Individualism and Belonnging to the Family in Anne Tyler's novels The Accidental Tourist and Searching for Caleb

Essay by Deanne Marie HellerA+, November 1996

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Individualism and Belonging to the Family

Anne Tyler's novels The Accidental Tourist and Searching for Caleb are concerned with the family and individualism. In the Accidental Tourist each character undergoes a transformation between individualism and belonging to his family. Individualism means isolation, while family means belonging. Searching for Caleb shows how rules can govern the family. However, in Tyler's Breathing Lessons, two characters are isolated in their own way, but find a way to renew their marriage.

Macon Leary, the main character in The Accidental Tourist, goes back and forth between his family and individualism. When his wife left him after a crazed murderer killed their son, Macon was isolated in his own house with his daily routine. Physical contact with people not related to him made him draw inward like a snail (34). Therefore, he eventually moved in with his sister and brothers to be a part of the family again.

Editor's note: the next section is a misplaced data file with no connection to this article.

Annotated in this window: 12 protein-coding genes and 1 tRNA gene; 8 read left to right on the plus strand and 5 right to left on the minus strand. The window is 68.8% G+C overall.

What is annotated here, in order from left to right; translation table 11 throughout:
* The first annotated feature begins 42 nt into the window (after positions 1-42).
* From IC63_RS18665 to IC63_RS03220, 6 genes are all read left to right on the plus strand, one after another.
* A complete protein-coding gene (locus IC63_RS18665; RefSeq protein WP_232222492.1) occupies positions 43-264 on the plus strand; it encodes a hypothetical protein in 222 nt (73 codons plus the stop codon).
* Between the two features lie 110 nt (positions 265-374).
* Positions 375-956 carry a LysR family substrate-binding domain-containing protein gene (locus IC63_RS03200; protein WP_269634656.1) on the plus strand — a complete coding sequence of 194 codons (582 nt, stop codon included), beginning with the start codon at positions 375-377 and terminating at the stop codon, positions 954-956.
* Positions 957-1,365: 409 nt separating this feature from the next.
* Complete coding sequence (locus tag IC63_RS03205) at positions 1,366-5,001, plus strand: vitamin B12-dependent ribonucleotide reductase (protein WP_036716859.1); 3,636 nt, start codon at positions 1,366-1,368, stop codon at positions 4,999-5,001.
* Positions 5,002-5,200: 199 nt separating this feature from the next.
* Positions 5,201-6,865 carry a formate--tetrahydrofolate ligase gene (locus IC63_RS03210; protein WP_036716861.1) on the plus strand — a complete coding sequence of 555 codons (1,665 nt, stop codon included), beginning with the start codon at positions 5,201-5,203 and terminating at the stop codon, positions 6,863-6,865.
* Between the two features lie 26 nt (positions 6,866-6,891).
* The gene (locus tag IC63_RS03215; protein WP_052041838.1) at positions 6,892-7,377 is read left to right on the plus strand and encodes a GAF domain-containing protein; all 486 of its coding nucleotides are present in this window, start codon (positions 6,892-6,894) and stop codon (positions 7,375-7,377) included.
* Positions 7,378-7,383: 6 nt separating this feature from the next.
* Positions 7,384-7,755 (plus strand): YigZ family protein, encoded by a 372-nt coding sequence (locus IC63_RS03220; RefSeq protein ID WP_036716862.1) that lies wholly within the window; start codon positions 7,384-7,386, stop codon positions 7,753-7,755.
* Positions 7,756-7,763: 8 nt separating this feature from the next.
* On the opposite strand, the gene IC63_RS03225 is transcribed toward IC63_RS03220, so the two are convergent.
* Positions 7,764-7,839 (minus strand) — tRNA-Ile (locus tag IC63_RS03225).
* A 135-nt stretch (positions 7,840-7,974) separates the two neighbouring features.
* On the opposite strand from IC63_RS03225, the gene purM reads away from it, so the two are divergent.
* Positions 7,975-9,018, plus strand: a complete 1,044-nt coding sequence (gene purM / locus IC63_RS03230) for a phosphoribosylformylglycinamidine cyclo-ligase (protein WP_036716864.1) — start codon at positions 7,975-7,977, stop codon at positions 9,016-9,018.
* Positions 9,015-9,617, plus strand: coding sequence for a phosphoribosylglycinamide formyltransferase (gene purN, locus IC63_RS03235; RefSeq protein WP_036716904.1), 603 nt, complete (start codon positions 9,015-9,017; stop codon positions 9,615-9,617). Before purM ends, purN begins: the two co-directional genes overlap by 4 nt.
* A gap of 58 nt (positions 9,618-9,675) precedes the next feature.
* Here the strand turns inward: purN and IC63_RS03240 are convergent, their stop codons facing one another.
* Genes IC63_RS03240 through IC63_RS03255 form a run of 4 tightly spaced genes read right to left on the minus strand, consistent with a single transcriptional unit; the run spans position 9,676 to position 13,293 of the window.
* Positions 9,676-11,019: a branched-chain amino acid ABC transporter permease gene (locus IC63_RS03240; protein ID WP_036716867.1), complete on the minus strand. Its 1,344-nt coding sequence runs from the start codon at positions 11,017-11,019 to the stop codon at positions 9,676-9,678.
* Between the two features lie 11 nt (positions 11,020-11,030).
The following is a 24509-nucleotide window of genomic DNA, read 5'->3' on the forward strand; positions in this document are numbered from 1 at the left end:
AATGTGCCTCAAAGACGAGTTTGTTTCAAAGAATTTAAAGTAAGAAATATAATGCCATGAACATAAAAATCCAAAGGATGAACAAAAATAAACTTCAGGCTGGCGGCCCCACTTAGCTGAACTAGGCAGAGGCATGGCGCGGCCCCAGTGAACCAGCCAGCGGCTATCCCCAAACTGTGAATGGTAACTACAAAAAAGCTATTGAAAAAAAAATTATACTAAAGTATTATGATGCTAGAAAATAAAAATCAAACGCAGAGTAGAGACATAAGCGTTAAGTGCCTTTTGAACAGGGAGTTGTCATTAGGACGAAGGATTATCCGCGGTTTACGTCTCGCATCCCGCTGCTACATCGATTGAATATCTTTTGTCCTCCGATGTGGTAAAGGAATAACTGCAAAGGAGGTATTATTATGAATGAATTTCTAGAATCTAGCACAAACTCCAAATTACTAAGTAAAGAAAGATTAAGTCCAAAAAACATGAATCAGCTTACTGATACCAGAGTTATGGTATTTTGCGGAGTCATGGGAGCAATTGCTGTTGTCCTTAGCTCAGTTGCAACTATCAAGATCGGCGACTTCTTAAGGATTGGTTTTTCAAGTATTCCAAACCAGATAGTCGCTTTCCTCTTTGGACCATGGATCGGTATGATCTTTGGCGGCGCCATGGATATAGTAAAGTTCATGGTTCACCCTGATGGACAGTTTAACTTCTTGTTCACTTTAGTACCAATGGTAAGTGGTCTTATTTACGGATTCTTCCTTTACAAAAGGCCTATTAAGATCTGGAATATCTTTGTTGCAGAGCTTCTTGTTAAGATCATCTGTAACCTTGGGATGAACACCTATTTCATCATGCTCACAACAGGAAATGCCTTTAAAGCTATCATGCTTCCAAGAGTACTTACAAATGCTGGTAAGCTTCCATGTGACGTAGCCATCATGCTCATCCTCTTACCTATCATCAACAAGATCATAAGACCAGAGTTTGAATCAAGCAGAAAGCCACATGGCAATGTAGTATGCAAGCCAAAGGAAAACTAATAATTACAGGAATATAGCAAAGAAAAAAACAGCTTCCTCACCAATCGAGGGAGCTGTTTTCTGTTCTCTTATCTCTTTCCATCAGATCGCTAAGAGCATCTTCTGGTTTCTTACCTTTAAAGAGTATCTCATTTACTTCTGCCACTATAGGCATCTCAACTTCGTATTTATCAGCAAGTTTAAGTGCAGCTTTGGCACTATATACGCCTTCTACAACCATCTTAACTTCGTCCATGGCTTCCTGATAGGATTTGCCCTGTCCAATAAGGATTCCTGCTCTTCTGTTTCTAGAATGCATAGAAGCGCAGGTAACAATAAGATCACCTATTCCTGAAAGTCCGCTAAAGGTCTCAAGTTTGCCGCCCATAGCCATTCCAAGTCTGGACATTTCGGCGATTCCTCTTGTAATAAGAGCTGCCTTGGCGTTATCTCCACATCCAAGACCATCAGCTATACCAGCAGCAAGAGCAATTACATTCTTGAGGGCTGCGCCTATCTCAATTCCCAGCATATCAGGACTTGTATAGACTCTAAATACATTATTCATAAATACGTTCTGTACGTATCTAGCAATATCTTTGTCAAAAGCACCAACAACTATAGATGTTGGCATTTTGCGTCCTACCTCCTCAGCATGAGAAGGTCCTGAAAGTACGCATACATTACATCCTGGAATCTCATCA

Furthermore, there is a portrait of the Leary children at the Leary household. This portrait symbolizes the security that Macon feels now that he has moved back into the unchanging past (Reisman 1980).

Then Macon met a woman, Muriel, and 'he felt content with everything exactly the way it was. He seemed to be suspended, his

life on hold.' (161) With Muriel he was isolated from his family. He is an individual who does not need family to rule his life. However, Macon finally returns to his wife and family. He returns because of his desire for attachment to his sister and brothers who live in a tight family unit (Magills 1976).

Several other characters in The Accidental Tourist move back and forth between individuality and the family. Rose Leary, Macon's sister, fell in love with Julian, Macon's boss, who wants to take Rose away from what...